For me, the main value that this poem promotes pertains to kindness. This is primarily due to the fact that the narrator is smuggling a person across a border. Specifically, the narrator is smuggling a Cherokee in a multigenerational “smuggling project”. Any project that has to do with smuggling is obviously dangerous or illegal in some way. Given the way the poem is written and who is writing it, I can assume that this smuggling has a benevolent goal. The narrator seems to be putting themselves on the line for the person that they are smuggling, which is clearly voluntary. The fact that the narrator is voluntarily putting their safety aside to help smuggle this person in need immediately makes me think about kindness. Although the storyteller would lose nothing from not helping this individual, instead they are putting themselves at risk for the sake of another person. I think that this poem is arguing that as people mature they become more empathetic and able to understand other points of view. I think this because in the third stanza the reader is given contextualization as to who the narrator used to be compared to who they are now. Originally impatient and immature, the storyteller has grown up into a patient person who has a “love of smooth things”. Along with this transformation comes the empathy, which allows her to understand this Cherokee and volunteer to help the cause, whatever it is. I like the meaning of this poem a lot. It makes me hopeful for my future as a person. As I am currently on my journey of becoming a more mature and patient person, this poem gives me hope that one day I can be as courageous and strong as someone who would put themselves at risk for the sake of helping other people.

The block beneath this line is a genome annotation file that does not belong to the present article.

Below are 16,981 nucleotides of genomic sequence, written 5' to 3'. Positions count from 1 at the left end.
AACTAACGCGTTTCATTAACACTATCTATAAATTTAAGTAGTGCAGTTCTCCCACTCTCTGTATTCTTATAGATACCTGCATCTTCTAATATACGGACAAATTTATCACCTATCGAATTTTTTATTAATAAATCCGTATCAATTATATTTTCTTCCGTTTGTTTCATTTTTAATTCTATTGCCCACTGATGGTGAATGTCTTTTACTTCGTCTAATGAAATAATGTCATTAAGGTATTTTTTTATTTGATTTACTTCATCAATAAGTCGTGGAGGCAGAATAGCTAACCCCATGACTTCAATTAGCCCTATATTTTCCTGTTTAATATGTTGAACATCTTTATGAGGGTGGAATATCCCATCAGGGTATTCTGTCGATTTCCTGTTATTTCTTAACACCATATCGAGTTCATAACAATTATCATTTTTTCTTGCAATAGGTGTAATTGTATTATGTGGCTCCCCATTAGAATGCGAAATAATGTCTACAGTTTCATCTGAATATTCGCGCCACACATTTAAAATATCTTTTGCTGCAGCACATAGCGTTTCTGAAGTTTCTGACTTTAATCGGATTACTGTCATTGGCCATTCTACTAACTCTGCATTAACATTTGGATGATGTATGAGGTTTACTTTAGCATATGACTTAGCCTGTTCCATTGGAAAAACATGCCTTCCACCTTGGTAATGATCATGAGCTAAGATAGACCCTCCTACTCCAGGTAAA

There are a few formal choices made in the writing of this poem that grab my attention. Firstly, the lines “The man asks me / “Do you speak Cherokee” jumps out to me due to how it rhymes. The combination of the “s” sounds with the “k” sounds to be finished off by the “e” sound makes this line very pleasant to read both in your head and out loud. Though it does not follow the exact rhyme scheme, the following line: “But it’s all I ever speak”, also has the “s” “k” and “e” sounds in it. Another line that gets my attention is the internal rhyme and consonance in the line “I remember rage and impatient violence”. This line has prominent “m” and “a” sounds that make the line flow out of the reader's mouth. I do have a question about the process you went through when writing this poem. How did you decide how to format this poem? Was it a conscious decision to rhyme things sparingly, or did you write the poem and tweak it to make it more enjoyable to read / hear? As someone who can never quite decide how I should go through the process of writing a poem, I am amazed at the idea of being able to produce something like this. Though I am sure that there are still things I am yet to figure out about this poem, I sure have enjoyed dissecting it so far and I plan to continue to study this poem more in the future.